Monday, June 6, 2011

Off the Shelf: 'American Terroir'

"Savoring the Flavors of Our Woods, Waters and Fields" is the subtitle to this book, which focuses on food grown in specific (mainly) North American regions.

Author Rowan Jacobsen takes us on a food journey starting in Vermont, telling of why the land is able to produce the finest maple syrup. In each chapter, he not only describes the product, but also tells why and how the land is able to produce such a food -- and why it is not duplicable to other areas. 

For instance, coffee grown in Panama is so good because it is grown at such great heights, with the thin air making the beans denser, more refined with flavor. And the higher it's grown, the better. And since coffee trees can't survive at temperatures below 40 degrees, there's a limited space for them to grow. The tropics -- Panama included -- is one of those spaces.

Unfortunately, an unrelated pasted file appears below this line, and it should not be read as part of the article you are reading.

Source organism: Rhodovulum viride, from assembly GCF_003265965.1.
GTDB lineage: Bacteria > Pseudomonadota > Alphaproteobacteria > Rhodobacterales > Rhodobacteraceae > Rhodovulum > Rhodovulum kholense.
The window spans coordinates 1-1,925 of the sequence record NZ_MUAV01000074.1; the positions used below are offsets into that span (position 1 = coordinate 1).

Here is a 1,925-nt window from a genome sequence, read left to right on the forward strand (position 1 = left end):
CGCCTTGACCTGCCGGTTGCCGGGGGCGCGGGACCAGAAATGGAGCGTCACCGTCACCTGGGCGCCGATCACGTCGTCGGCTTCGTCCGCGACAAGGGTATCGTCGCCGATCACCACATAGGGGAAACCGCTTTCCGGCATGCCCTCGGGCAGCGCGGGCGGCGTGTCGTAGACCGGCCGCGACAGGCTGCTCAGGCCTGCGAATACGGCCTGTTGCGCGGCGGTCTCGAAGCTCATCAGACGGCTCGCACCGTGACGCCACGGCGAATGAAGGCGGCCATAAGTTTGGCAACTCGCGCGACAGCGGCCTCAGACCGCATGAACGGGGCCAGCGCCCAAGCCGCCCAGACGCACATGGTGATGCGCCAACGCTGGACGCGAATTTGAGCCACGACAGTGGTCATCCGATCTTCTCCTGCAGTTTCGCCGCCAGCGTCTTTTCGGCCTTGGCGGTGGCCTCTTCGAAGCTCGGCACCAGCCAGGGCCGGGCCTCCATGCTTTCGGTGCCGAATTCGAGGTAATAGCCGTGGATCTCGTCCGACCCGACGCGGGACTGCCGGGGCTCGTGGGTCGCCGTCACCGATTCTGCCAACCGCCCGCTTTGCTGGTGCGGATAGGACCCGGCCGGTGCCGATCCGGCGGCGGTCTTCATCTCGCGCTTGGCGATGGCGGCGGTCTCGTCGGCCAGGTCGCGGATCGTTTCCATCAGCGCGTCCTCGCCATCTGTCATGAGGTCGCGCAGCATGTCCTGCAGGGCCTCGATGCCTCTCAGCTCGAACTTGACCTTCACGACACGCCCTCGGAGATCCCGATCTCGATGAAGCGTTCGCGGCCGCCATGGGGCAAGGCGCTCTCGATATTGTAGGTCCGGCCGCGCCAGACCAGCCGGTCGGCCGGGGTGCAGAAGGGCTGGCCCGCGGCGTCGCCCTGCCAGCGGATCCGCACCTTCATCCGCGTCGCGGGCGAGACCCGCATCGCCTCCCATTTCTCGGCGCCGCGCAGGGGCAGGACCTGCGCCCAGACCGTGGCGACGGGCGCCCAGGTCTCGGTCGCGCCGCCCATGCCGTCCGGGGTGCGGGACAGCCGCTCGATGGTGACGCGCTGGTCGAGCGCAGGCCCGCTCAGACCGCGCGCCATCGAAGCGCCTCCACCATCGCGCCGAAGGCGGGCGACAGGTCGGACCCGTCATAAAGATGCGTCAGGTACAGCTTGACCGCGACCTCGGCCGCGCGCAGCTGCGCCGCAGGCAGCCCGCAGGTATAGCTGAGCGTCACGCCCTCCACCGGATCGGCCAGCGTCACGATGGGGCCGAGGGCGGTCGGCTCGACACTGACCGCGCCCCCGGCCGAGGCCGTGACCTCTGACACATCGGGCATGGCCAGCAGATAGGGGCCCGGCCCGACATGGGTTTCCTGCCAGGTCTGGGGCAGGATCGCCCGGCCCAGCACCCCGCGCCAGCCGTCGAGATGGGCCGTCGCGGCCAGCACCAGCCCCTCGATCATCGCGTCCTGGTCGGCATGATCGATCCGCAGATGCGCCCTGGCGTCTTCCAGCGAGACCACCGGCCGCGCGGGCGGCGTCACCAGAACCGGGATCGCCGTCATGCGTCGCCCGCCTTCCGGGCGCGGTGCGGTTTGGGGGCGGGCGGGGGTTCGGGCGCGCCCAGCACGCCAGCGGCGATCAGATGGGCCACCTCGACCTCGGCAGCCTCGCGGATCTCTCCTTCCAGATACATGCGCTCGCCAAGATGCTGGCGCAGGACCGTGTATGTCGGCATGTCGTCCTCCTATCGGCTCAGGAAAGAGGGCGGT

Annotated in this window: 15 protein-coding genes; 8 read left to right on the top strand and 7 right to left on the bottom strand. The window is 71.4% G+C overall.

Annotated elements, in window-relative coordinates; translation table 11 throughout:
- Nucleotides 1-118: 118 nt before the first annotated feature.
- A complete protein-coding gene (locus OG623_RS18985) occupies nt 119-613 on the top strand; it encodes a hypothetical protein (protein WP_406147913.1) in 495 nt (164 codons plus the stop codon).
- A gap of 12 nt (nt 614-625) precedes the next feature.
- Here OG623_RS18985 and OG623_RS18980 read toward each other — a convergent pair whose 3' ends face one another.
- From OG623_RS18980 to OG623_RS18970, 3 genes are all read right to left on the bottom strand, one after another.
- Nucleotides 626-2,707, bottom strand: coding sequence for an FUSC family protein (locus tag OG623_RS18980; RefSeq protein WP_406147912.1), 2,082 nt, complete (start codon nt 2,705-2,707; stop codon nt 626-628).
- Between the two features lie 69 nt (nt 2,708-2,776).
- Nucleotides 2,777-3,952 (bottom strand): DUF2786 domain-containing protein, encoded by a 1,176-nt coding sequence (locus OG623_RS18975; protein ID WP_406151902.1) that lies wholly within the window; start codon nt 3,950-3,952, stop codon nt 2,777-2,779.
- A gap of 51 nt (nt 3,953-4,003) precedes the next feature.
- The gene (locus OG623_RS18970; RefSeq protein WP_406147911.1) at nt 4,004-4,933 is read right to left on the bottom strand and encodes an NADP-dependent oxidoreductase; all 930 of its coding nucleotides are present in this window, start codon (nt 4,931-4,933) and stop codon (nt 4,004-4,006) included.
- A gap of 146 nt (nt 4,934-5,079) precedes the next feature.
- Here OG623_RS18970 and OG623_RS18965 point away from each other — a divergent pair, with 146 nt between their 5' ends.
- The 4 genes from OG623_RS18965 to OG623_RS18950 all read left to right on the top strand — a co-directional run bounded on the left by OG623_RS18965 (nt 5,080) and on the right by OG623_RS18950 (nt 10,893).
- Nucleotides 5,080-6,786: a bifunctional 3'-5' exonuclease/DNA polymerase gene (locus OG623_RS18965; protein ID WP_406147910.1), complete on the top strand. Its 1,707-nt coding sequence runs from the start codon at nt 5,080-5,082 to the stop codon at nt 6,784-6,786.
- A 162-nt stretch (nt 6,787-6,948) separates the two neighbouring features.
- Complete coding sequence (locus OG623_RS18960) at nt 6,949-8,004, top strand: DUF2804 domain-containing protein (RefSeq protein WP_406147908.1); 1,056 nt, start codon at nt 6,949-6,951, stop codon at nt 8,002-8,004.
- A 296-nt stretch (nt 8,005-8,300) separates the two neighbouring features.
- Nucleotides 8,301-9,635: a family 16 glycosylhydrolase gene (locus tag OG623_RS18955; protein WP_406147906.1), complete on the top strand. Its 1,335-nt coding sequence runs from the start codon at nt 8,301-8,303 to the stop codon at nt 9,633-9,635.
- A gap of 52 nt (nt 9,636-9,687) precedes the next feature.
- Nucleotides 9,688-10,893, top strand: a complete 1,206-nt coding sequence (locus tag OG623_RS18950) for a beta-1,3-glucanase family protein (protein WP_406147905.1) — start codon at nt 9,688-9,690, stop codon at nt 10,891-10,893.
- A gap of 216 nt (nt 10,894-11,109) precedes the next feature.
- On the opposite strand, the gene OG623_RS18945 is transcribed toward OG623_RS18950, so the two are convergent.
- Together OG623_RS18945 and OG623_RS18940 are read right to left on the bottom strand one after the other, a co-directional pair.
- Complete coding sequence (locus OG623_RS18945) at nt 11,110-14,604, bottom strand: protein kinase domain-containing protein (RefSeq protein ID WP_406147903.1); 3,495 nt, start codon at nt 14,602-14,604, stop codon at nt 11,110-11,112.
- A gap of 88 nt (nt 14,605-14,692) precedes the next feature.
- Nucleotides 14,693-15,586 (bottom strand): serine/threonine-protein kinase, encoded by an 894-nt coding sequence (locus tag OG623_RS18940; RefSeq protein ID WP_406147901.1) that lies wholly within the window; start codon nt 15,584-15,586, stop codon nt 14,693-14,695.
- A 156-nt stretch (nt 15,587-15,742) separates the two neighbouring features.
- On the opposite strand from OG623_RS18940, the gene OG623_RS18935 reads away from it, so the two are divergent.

The other chapters cover apples and cider from Yakima Valley in Washington state; honey varietals from New England, North Carolina and other coastal states; moules frites from Prince Edward Island; forest gastronomy from Quebec; oysters from Puget Sound; avocados from Mexico; salmon from Alaska; wines from California; cheese from Vermont; and chocolate from Mexico.

(I have to admit, I was a little disappointed that the author covered Vermont cheese and not Wisconsin cheese, but I can attest that I've had some great Vermont cheese.)

This book is as much about the land in (or on or under) which the foods grow as it is about the foods themselves. 

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